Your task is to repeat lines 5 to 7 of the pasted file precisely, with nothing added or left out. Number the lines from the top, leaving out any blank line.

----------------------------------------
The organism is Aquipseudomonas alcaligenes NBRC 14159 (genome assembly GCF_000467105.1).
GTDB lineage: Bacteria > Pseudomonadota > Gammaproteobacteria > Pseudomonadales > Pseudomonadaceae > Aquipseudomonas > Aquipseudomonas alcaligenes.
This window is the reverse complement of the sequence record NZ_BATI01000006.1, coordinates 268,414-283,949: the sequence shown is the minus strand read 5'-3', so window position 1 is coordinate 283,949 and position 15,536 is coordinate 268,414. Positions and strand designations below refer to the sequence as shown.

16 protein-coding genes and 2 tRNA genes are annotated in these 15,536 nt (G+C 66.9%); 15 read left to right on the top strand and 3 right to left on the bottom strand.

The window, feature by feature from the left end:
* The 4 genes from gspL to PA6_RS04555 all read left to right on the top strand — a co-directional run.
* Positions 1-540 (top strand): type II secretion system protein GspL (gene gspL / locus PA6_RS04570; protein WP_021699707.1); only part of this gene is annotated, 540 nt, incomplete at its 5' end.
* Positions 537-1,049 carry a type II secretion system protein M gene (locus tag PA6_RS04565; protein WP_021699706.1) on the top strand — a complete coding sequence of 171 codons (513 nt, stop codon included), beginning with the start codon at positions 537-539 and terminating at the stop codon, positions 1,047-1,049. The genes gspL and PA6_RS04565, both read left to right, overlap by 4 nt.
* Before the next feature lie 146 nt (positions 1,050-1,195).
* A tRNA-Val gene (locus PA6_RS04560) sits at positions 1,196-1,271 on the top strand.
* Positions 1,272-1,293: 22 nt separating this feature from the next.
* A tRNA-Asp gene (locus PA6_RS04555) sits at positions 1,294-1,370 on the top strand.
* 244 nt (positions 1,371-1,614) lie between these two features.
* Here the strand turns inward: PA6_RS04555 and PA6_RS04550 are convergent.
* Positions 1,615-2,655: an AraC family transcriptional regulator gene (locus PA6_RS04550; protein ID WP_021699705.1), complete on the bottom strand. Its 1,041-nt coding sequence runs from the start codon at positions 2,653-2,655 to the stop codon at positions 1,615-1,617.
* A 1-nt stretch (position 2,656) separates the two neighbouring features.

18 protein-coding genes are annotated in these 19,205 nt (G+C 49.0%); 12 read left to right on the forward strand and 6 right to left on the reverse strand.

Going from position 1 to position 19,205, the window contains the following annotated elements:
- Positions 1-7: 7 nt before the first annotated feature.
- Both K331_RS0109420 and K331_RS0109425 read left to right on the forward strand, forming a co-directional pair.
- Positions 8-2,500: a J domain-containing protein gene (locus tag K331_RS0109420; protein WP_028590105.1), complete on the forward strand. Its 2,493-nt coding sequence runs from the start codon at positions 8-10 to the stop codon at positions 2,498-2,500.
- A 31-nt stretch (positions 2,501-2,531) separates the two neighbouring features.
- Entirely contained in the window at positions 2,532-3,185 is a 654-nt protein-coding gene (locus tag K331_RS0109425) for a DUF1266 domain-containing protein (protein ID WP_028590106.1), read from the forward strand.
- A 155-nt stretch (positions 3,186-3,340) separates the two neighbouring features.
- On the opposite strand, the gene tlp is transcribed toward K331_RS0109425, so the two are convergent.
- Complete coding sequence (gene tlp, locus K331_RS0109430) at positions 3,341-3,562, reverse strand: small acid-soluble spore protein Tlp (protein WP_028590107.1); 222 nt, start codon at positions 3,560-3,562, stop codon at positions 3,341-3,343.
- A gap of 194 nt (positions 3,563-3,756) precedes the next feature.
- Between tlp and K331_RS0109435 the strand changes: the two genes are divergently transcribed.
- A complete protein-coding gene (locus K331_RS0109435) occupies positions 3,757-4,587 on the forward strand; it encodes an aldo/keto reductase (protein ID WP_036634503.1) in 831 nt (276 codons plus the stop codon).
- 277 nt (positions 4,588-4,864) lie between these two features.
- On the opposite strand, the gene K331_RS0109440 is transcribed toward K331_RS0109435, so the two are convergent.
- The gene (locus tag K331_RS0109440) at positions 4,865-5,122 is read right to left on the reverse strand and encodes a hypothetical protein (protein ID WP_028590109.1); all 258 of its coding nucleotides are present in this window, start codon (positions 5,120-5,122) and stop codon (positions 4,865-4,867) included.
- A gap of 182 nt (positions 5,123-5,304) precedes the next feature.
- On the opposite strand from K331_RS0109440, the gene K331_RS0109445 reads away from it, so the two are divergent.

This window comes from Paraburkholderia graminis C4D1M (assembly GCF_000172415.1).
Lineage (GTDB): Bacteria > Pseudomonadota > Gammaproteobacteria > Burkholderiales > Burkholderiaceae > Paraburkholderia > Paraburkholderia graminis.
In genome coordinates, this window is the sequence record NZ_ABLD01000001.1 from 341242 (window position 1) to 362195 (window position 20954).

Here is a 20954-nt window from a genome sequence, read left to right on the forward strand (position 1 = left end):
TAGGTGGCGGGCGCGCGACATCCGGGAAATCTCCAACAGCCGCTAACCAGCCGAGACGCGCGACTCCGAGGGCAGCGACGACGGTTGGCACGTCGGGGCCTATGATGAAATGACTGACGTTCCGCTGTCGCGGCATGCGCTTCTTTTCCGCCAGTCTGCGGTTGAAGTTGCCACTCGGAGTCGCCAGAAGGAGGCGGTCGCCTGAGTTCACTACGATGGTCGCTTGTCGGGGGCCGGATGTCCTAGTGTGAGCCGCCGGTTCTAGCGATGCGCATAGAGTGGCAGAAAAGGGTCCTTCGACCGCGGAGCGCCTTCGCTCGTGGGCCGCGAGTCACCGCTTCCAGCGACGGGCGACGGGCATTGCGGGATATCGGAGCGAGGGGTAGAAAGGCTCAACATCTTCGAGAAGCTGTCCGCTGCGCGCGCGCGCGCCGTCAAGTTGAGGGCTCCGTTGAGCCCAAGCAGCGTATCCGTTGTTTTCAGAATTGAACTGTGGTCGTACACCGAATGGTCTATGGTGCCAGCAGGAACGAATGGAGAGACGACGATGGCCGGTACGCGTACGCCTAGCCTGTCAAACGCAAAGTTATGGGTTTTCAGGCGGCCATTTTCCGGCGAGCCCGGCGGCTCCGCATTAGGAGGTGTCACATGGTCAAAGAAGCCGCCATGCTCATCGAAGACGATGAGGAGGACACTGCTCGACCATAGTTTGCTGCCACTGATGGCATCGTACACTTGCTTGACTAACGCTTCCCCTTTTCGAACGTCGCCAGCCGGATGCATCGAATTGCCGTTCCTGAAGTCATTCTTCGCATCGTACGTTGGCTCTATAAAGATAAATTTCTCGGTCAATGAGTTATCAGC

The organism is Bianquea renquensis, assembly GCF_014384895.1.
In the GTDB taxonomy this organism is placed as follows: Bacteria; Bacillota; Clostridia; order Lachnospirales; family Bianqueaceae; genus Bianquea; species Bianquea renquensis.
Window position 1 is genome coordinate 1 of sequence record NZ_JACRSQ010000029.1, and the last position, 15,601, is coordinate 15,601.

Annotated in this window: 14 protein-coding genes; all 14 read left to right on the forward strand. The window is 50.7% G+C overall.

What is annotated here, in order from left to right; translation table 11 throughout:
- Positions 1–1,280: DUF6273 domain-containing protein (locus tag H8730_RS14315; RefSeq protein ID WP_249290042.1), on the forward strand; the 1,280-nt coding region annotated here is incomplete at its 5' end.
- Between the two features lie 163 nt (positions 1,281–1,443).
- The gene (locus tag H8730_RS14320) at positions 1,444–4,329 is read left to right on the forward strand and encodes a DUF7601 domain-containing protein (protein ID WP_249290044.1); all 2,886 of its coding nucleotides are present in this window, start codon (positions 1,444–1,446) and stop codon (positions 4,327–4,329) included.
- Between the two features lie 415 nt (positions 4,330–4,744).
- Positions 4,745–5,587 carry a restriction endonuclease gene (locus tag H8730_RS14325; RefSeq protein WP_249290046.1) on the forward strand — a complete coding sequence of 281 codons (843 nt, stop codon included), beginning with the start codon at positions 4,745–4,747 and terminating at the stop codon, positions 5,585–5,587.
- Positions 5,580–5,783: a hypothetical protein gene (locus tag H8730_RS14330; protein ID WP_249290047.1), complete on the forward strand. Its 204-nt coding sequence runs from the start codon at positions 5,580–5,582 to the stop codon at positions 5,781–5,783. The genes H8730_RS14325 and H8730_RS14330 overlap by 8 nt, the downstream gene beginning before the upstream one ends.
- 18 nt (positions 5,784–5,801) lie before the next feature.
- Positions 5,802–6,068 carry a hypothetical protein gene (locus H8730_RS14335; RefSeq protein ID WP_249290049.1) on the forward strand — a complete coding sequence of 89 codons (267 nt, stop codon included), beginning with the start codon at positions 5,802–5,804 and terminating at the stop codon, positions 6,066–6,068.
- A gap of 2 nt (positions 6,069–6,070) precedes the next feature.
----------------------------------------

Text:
The window, feature by feature from the left end:
* The 4 genes from gspL to PA6_RS04555 all read left to right on the top strand — a co-directional run.
* Positions 1-540 (top strand): type II secretion system protein GspL (gene gspL / locus PA6_RS04570; protein WP_021699707.1); only part of this gene is annotated, 540 nt, incomplete at its 5' end.